After the victory gained by Deborah and Barak over Jabin, Israel once more sank into idolatory. The Midianites and Amalekites crossed the Jordan each year for seven successive years for the purpose of plundering and desolating the land.
In this scenario, Gideon, also called Jerubbaal, received a direct call from God to undertake the task of delivering the land from the invaders. As is common with a lot of prophets, Gideon doubted his ability to fulfil the task.
"But Lord ," Gideon asked, "how can I save Israel? My clan is the weakest in Manasseh, and I am the least in my family."
The LORD answered, "I will be with you, and you will strike down all the Midianites together." (Judges 6:15-16)
Gideon's first attack was rather modest. Along with ten servants, and under the cover of darkness, he destroyed the altar of Baal that people worshipped and cut down the Asherah pole that stood beside it.
His next attack was more forceful. He mustered a force of 22,000 Israelites to do battle, which God reduced to only three hundred men. Before he went to battle, however, Gideon told God that he wanted confirmation that his support would be there, in an incident that would be famous as "laying down a fleece before the Lord."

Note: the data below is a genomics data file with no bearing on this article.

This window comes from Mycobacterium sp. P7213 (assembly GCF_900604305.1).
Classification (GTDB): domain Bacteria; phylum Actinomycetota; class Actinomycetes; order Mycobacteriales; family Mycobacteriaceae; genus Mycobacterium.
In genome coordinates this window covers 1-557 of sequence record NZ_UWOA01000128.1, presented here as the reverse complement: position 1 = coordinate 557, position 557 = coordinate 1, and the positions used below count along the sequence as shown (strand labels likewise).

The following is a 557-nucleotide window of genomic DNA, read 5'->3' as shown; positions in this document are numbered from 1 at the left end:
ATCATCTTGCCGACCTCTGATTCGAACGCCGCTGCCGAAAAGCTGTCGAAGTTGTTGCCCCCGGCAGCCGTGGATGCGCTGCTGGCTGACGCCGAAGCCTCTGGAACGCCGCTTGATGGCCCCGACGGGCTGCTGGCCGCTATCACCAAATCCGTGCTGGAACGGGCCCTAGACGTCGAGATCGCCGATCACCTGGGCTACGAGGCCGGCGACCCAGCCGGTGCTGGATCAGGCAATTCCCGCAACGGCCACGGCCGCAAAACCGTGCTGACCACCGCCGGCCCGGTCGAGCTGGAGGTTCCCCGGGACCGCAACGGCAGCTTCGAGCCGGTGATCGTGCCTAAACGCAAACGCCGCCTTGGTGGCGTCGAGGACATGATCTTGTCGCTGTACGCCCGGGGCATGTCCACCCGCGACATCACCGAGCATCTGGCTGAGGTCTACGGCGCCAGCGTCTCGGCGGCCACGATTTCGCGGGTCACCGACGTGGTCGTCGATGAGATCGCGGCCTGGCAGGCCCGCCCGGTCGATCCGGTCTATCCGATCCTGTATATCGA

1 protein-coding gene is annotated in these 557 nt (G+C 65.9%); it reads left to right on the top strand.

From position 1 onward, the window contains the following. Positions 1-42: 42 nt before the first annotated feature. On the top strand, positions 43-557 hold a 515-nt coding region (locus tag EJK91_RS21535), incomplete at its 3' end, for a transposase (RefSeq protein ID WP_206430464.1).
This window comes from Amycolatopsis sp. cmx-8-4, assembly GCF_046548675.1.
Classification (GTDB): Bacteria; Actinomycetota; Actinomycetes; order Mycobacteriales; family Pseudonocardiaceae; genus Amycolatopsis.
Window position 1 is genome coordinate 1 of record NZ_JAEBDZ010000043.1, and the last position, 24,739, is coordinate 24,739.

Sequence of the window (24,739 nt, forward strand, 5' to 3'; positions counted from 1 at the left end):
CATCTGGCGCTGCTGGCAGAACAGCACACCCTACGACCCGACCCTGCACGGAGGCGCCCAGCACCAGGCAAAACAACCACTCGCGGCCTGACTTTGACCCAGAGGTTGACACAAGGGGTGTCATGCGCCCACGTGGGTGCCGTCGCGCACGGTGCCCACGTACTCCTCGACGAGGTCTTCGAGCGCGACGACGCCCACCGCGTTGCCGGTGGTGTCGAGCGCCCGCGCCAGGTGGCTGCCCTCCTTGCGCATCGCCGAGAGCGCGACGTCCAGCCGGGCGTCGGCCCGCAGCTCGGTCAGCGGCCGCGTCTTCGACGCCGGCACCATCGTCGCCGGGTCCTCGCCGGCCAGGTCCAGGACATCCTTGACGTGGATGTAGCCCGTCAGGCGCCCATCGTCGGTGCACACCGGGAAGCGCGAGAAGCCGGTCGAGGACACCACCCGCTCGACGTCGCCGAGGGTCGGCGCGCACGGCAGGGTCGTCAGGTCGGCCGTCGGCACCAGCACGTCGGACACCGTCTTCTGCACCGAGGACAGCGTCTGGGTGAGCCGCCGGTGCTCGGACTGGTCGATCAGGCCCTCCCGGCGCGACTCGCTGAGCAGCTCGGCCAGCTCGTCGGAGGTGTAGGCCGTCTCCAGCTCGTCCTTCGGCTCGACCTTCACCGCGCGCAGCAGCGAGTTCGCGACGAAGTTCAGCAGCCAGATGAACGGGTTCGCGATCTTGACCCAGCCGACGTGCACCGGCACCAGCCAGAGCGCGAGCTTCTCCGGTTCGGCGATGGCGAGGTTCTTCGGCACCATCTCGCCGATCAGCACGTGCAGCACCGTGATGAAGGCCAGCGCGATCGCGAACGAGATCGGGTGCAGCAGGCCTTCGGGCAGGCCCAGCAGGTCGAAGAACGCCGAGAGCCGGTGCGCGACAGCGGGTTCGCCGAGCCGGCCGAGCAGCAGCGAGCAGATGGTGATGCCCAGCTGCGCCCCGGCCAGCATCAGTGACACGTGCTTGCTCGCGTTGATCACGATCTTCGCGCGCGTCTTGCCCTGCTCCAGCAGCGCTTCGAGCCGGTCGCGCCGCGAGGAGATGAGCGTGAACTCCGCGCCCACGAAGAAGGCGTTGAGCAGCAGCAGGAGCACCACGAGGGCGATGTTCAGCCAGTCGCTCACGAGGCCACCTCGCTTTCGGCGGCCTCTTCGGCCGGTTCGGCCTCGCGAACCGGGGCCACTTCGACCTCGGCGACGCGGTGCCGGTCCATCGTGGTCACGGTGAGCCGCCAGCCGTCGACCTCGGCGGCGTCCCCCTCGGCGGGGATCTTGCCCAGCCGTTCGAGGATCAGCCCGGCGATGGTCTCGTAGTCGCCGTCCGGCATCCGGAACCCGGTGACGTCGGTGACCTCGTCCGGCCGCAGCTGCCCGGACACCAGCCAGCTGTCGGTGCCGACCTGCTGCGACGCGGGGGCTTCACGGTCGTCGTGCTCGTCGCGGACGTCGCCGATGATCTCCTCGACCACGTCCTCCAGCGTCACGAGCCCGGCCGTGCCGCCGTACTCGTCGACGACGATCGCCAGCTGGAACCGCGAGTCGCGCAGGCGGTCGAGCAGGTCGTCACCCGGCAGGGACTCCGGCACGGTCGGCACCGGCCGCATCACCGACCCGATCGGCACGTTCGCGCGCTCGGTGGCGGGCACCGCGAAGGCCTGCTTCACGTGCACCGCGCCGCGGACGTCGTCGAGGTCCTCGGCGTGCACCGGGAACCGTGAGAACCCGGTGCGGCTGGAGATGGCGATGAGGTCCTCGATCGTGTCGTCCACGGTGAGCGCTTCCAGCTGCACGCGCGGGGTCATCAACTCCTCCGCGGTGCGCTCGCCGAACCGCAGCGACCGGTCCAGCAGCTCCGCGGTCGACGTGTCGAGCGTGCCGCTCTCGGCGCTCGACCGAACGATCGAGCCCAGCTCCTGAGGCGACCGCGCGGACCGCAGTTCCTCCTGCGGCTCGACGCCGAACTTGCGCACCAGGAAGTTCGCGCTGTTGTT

Gideon said to God, "If you will save Israel by my hand as you have promised - look, I will place a wool fleece on the threshing floor. If there is dew only on the fleece and all the ground is dry, then I will know that you will save Israel by my hand, as you said." And that is what happened. Gideon rose early the next day; he squeezed the fleece and wrung out the dew-a bowlful of water. (Judges 6:36-38)
At midnight, armed with a rather strange assortment of arms - torches and pitchers and trumpets - Gideon's force of 300 men rushed in from three different points on the camp of Midian. Terror-stricken, the Midianites were put into dire confusion, and in the darkness slew one another, so that only fifteen thousand out of the great army of one hundred and twenty thousand escaped alive.
The land now now had rest for forty years.
Gideon died in a good old age, and was buried in the sepulchre of his fathers.